This doesn’t have to be a logistic nightmare though. The new rules in fact only ask for basic information (in the form of a declaration) and limited supplementary evidence to be shared, which is reasonably practical to accommodate. In Sweden and Slovenia, where parental leave schemes have been in place for the past 40 years, the two employers do not have to communicate at all; everything is co-ordinated between the parents and the designated government agencies.

Another concern is that employers may decide to cut their enhanced maternity benefits back, while offering no enhanced shared leave pay in return. The problem is that companies are not required to create enhanced schemes, and nearly half of those surveyed made it clear that they would only comply with their statutory obligations.

Complying with international standards might also be an issue. The International Labour Organization’s Maternity Protection Convention calls for 14 weeks of maternity leave, of which six must be postnatal leave to safeguard the health of mother and child. The minimum standard in the UK legislation, however, remains a two-week compulsory maternity leave period.

But what could cause real problems is the EU Framework Agreement on parental leave, which sets out minimum requirements on parental leave; it entitles both men and women to an individual right to parental leave for at least four months, of which at least one month should, in principle, be provided on a non-transferable basis. Minimum requirements are set out and are supposed to be brought into national legislation in each member state. Whether the new UK rules will satisfy these requirements remains to be seen.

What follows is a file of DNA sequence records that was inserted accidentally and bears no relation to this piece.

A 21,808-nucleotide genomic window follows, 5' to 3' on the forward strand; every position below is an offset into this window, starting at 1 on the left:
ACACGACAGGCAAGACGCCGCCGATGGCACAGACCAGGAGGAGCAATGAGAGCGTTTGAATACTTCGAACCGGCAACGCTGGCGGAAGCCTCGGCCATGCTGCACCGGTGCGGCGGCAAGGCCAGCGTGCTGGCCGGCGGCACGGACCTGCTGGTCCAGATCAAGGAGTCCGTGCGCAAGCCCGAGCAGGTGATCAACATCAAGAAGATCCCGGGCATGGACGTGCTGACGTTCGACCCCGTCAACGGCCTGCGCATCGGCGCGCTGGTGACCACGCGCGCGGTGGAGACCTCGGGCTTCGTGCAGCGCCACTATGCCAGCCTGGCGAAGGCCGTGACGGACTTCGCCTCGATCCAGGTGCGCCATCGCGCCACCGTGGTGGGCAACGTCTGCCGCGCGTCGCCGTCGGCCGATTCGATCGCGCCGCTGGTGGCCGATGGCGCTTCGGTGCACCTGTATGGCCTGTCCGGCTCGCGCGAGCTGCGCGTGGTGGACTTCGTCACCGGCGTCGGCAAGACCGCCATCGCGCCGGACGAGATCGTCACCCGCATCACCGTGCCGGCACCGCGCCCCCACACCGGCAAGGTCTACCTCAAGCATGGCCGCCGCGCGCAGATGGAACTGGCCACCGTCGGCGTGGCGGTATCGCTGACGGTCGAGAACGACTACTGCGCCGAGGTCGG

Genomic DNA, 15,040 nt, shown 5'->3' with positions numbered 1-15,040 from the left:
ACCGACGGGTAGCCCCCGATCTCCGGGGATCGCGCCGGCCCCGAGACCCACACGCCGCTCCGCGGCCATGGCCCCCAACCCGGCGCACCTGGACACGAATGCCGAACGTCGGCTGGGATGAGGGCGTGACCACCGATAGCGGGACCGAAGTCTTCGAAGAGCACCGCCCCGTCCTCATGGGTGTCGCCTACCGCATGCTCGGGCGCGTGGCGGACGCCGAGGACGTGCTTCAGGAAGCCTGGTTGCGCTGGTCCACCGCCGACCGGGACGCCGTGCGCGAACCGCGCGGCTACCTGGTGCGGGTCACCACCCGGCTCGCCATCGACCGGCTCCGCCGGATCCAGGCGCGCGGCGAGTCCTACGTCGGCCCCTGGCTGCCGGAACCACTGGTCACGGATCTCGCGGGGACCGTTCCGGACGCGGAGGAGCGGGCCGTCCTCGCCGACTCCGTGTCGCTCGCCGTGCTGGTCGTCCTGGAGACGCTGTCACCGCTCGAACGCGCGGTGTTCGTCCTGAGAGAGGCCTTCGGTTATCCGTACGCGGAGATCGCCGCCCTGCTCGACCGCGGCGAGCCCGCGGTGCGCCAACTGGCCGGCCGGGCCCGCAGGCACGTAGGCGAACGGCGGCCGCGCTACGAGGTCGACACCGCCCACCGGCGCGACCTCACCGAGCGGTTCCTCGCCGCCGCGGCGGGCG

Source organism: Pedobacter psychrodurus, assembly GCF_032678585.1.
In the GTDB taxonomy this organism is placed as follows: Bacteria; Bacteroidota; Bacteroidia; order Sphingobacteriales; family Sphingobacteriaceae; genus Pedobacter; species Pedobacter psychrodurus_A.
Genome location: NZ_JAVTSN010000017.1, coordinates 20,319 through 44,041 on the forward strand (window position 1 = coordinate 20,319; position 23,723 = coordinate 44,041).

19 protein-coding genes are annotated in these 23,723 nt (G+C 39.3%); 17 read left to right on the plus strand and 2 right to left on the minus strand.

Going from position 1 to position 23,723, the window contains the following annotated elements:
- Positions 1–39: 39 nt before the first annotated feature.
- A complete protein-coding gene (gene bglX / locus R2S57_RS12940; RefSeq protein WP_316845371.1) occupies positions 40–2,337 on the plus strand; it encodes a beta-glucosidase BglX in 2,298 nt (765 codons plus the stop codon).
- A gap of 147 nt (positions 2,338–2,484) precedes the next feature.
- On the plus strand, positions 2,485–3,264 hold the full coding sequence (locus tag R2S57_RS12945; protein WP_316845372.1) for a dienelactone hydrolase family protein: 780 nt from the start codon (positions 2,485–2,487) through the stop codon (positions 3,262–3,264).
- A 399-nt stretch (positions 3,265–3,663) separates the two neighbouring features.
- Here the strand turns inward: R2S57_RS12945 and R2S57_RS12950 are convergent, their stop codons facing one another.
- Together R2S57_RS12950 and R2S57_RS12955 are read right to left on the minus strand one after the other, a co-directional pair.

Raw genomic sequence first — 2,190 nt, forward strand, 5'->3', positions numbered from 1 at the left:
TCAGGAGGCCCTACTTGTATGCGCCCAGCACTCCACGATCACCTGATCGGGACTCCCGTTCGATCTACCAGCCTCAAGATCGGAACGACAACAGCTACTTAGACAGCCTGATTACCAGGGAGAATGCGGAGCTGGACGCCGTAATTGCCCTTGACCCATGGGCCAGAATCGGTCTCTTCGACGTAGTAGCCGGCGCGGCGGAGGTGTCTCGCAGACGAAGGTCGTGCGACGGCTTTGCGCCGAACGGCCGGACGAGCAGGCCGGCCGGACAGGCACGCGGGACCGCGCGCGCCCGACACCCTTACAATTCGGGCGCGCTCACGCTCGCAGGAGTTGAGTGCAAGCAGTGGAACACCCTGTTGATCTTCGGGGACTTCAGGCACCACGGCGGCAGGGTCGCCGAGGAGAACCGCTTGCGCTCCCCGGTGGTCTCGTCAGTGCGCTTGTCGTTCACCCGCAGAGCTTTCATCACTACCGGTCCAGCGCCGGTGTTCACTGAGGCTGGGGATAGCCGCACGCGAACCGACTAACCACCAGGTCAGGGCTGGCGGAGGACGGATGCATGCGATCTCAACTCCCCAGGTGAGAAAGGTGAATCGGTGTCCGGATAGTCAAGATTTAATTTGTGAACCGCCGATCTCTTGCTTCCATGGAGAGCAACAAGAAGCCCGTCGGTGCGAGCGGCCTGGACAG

But before we get to that point, we must be aware that the design, and implementation of laws is every bit as important as the intentions behind them. The UK government has not created a new right here – it is merely allowing parents to split an existing right. As the leave has to be taken before the child’s first birthday, this legislation is, in practice, taking the leave away from the mothers, making the chances of parents (voluntarily) sharing shared leave rather slim.

Public opinion tends to sway towards believing mothers should stay at home when there is a child under school age. According to NatCen, only one in five people thought paid leave should be divided evenly between the parents, showing limited support for the new policy in 2013.

Shared parental leave is a welcome, but complex piece of legislation whose success will depend on its effective implementation.

Getting shared parental leave right can be a shared opportunity for employees and businesses: supporting working families while helping businesses to retain talent. But many UK employers are unprepared for these changes and the government needs to help. My Family Care webinars show that employers would no doubt appreciate further guidance on how to deal with new provision in practice. HR resource packs, practical information and tailored guidance have already been developed but information about how other employers are approaching the problem is needed too. That could come from the UK or from Sweden and Slovenia, where shared parental leave has been in operation for some time.